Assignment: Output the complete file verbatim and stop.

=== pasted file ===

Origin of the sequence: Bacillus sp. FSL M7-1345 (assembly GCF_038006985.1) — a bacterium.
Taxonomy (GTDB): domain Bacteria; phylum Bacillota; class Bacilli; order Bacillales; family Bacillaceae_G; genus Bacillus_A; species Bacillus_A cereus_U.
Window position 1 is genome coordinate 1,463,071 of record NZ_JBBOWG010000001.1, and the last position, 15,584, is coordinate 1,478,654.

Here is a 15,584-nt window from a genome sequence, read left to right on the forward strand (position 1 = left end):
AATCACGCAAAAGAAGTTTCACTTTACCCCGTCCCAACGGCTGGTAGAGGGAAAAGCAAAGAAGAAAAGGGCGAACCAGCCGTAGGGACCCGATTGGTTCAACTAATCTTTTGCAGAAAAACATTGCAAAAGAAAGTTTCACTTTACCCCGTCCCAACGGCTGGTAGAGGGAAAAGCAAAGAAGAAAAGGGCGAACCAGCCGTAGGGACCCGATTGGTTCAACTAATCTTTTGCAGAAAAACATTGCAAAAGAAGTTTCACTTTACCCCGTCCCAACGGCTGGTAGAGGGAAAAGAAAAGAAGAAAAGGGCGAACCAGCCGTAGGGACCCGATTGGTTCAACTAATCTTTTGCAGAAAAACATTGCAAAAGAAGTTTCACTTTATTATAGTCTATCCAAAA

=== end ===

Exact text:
Origin of the sequence: Bacillus sp. FSL M7-1345 (assembly GCF_038006985.1) — a bacterium.
Taxonomy (GTDB): domain Bacteria; phylum Bacillota; class Bacilli; order Bacillales; family Bacillaceae_G; genus Bacillus_A; species Bacillus_A cereus_U.
Window position 1 is genome coordinate 1,463,071 of record NZ_JBBOWG010000001.1, and the last position, 15,584, is coordinate 1,478,654.

Here is a 15,584-nt window from a genome sequence, read left to right on the forward strand (position 1 = left end):
AATCACGCAAAAGAAGTTTCACTTTACCCCGTCCCAACGGCTGGTAGAGGGAAAAGCAAAGAAGAAAAGGGCGAACCAGCCGTAGGGACCCGATTGGTTCAACTAATCTTTTGCAGAAAAACATTGCAAAAGAAAGTTTCACTTTACCCCGTCCCAACGGCTGGTAGAGGGAAAAGCAAAGAAGAAAAGGGCGAACCAGCCGTAGGGACCCGATTGGTTCAACTAATCTTTTGCAGAAAAACATTGCAAAAGAAGTTTCACTTTACCCCGTCCCAACGGCTGGTAGAGGGAAAAGAAAAGAAGAAAAGGGCGAACCAGCCGTAGGGACCCGATTGGTTCAACTAATCTTTTGCAGAAAAACATTGCAAAAGAAGTTTCACTTTATTATAGTCTATCCAAAA